It strikes me that we need to talk about this.
There is a big difference between these two things – deep knowing and knowing about. I know about a lot of things. I read a lot, I’ve paid decent attention throughout my own 41 years, I watch the occasional TEDTalk, etc but the things I deep know are much smaller subset than the things I know about. I know education, its history, its processes, the how, the why, etc… I know Philadelphia sports – history, current, etc… from a very deep level. On some level, what I suppose I am talking about is the idea of expert knowledge.
It’s important because it raises the question of what we want our students to know against what we simply expect them to know about. In the course of a high school education, an American student will take course work in English, US History, World History, Biology, Chemistry, some Physics, higher level math, a World Language, some Arts education, and maybe an elective of their choosing or two.
To what end?
I ask that seriously.
One of the things I talk about with teachers a lot is the idea that, in any given class, if you are lucky, 10% of the kids will major in a field that is related to the course material you are teaching. If we only teach to those 10%, we will lose the 90%. But we also have to teach in such a way as to not lose the 10% of the kids who are rabidly passionate about the subject. And in addition, we assess those students the same way.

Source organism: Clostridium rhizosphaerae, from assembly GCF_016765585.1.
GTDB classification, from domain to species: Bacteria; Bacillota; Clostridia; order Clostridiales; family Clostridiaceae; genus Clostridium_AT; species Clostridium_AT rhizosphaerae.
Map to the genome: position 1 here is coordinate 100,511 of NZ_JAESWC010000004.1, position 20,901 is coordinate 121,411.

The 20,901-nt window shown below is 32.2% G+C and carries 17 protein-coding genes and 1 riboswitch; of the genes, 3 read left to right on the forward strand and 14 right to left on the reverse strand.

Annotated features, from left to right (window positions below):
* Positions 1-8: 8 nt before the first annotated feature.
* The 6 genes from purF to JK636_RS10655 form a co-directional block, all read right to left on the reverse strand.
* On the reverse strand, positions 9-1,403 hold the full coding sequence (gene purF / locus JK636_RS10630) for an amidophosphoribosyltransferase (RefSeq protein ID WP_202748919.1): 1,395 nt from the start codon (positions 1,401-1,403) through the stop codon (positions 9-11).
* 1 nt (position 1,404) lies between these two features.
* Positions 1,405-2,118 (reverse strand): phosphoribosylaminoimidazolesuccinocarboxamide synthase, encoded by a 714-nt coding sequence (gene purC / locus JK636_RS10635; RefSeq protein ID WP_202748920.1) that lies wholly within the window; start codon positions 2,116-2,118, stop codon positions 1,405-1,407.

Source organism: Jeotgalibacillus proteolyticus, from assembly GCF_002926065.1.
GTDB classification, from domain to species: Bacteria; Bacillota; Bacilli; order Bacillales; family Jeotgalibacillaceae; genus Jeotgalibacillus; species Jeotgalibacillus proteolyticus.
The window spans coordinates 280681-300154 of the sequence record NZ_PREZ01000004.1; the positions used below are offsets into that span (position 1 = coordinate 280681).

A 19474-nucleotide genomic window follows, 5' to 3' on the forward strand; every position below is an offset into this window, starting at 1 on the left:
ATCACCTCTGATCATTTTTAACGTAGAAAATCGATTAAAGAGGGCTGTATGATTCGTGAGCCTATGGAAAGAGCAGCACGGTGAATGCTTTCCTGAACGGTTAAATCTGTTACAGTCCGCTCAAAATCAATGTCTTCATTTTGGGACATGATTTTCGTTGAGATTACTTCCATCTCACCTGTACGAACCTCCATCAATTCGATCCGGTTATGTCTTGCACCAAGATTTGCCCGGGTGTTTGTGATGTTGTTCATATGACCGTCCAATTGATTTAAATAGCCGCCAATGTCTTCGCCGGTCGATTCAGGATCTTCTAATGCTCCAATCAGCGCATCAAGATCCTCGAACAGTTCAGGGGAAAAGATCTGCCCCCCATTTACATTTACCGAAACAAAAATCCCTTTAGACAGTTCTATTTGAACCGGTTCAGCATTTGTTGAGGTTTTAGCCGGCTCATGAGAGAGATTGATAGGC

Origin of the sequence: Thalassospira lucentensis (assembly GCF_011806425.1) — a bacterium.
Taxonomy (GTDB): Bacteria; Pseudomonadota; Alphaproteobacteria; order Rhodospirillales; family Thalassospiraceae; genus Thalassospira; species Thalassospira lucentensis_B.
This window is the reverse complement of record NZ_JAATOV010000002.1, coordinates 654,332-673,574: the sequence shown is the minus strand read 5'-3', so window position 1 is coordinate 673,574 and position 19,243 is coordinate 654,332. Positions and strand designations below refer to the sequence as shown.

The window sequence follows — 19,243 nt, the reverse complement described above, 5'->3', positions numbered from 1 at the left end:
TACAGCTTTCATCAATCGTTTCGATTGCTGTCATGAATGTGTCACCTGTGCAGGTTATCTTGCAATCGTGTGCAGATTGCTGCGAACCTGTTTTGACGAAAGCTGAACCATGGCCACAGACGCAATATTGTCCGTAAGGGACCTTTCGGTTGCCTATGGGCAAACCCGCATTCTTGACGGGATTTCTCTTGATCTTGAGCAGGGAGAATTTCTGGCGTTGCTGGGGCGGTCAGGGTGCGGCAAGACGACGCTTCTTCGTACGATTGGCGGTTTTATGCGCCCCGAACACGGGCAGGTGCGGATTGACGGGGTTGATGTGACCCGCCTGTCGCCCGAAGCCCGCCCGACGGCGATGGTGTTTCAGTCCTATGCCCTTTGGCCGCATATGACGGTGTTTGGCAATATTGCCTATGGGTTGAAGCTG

More than that, I worry a lot about some of the assumptions that seem to be getting made about what real learning looks like. I’ve watched a lot of TEDTalks. I love them. They are amazing brain candy. But I can’t presume to really know anything more than the most surface information about the talks I’ve seen. There are several TEDTalks that have so inspired me that I’ve gone on to do deeper research and really learn a lot about the topic so that I feel even mildly competent about the topic, but even then, I wouldn’t argue that I deeply know those topics. So what are our goals for kids? Do we want them to exposed to lots of ideas or do we want them to be able to deeply explore ideas.
And the answer, of course, is both.
But both is hard because whether we like it or not, our greatest limiting factor is time. At the high school level, we have the kids for four years, and we ask them to take somewhere between 22-30 classes across five or six core disciplines in that time, and they have lives outside of school as well that should and must be nurtured and valued. We need to be much more deliberate than we are now if we want to help students maximize that time in such a way as to be able to deeply learn anything.
It strikes me that much of the goal of high school is to expose kids to ideas and concepts they can know about in empowering, enriching ways that will do the following:
1) Build a love of learning about in kids.
2) Expose kids to enough stuff that they can find their own passions – the things they want to deeply know (and then actively do stuff with.)
3) Build the skills necessary to learn deeply and build meaningfully now and keep learning and doing once they leave our walls.
But it also strikes me that we create a lot of roadblocks – both at the policy level and at the individual school and classroom level – that get in the way of that. And while it won’t be easy to get some of those roadblocks out of the way, we should examine the ones within our zone of control and work to do so.